Racial Wealth Snapshot: African Americans and the Racial Wealth Divide

 

Defining African American

Though a term that has personal meanings and different connotations for many, “African American” is defined by the U.S. Census as “a person having origins in any of the Black racial groups of Africa,” and used synonymously with the simple term “Black.” These African roots can be found in an array of origins and experiences including North America, South America and the Caribbean. Most Black folks in the America’s can trace their genealogy to enslaved ancestors, forced into the trans-Atlantic slave trade that started in the early 17th century. To this day, Blacks in the United States continue to face institutional barriers and discrimination, including a growing racial wealth divide.

Demographics

There are over 47.8 million African Americans residing in the United States, with the largest Black population found in Texas, with about 3.3 million (11.7% of the state population). Texas is followed by Georgia with 3.2 million African Americans (31% of the state population) and Florida is third, with 3.17 million African Americans (15.4%). In terms of racial concentration, the highest percentage of African Americans were found in District of Columbia, where the population is 46% Black. Mississippi follows, with a population that is 37.5% Black, while Louisiana is third with a population that is 32% Black. Georgia has the fourth largest concentration of African Americans, with a population that is 31% Black. The South is home to 55% of the total African American population, while the Northeast has 18%, the Midwest has 17% and there is 10% in the West.[1]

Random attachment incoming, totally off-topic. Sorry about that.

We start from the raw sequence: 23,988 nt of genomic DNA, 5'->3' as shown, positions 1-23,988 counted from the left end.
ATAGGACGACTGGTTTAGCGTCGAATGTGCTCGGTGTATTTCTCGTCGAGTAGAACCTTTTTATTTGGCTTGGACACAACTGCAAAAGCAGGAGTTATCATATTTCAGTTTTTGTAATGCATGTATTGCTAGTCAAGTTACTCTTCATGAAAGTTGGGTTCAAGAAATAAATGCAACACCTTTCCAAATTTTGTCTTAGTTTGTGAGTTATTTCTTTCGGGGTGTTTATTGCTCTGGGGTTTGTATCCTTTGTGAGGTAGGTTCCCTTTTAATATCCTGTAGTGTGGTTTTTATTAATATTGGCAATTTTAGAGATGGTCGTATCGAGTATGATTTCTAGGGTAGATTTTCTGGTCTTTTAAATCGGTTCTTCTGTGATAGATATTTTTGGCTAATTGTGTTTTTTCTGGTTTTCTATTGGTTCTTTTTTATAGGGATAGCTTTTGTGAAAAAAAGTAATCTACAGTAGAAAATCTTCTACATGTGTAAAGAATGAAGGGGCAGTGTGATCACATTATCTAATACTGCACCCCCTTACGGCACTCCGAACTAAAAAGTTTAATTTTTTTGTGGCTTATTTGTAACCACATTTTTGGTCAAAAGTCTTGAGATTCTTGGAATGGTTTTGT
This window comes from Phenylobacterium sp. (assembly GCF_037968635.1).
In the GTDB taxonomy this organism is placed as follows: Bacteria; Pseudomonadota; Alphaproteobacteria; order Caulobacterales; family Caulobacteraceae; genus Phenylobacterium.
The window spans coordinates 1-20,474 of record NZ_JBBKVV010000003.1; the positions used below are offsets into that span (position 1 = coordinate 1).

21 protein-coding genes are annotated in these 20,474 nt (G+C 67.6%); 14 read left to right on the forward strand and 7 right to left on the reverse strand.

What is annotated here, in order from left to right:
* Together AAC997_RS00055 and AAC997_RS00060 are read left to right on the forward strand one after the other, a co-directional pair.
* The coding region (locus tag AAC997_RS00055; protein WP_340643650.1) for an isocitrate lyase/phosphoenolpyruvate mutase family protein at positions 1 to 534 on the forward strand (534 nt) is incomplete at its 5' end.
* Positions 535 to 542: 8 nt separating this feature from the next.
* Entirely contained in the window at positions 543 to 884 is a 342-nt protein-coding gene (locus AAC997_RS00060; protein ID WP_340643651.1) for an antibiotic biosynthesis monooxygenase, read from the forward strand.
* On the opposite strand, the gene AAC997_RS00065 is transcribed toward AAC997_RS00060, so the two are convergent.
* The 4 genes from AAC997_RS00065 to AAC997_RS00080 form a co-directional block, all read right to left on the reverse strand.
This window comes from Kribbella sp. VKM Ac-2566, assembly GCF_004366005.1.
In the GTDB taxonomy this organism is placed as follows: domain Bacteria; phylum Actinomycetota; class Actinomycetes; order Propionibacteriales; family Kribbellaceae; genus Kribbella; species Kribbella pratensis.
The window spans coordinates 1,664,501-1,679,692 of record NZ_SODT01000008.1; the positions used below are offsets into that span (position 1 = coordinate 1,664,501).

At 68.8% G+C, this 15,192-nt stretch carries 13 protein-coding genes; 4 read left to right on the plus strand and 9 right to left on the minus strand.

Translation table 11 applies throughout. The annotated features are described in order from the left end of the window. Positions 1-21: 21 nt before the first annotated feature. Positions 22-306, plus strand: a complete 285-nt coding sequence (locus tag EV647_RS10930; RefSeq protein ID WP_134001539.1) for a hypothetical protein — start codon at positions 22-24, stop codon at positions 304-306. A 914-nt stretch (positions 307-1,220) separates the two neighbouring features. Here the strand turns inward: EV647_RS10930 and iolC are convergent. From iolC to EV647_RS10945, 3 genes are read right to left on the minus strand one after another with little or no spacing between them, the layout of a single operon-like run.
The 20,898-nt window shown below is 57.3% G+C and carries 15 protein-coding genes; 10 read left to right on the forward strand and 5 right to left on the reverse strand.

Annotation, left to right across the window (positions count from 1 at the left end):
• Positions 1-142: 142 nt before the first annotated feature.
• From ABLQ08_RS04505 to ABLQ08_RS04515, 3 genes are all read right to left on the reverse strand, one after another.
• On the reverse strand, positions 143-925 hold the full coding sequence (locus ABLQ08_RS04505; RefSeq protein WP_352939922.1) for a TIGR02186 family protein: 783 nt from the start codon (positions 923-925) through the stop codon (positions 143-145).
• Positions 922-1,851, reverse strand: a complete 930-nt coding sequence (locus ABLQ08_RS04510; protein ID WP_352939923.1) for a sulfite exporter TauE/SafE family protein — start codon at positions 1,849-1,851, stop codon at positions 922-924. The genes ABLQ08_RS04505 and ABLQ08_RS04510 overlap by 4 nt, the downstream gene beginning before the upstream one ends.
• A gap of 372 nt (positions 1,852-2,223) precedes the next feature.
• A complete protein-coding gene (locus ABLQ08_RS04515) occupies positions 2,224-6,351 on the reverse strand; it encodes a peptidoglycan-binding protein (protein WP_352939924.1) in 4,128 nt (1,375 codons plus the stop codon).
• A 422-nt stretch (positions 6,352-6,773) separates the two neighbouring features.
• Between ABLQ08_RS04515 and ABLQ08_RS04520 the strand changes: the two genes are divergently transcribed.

Income

Though the African American population continues to rise, incomes do not reflect the increasing demographics. In 2018, the annual median income of African Americans reached $41,361, which is below the national average of $61,937, and far below the White median income valued at $70,642.[2] The disparities continue when comparing African Americans with Asian American households who earn an average of $87,194, and with Hispanics who earned a median income of $51,450. In 2018, median income for Native Americans was estimated to be $41,882, comparable to the median income of African Americans; thus making the two groups the lowest earning races.

Poverty Rates

According to the U.S. Census, around 21% of African Americans live below the poverty line, compared to an overall poverty rate of 11.8%. Poverty rate disparities are exacerbated when compared across racial lines. Only about 10% of White Americans and Asian Americans live below the poverty line— a poverty rate half that of African Americans. 17.6% of Hispanics live below poverty,[3] while Native Americans have the highest poverty rates, with 25.4% living below the poverty line.[4]

Employment and Unemployment

The Bureau of Labor Statistics[5] reported a national African American unemployment rate of 6.5%, mirrored very closely by Native American unemployment at 6.6%. This level of unemployment for African Americans is at a record low nationally. Yet, there are still substantial disparities when compared with other racial groups. The national unemployment rate is just 3.9%. White Americans have an unemployment rate almost half of African American’s at 3.5%, while Asian Americans have the lowest unemployment rate at 3.0%.

Educational Achievement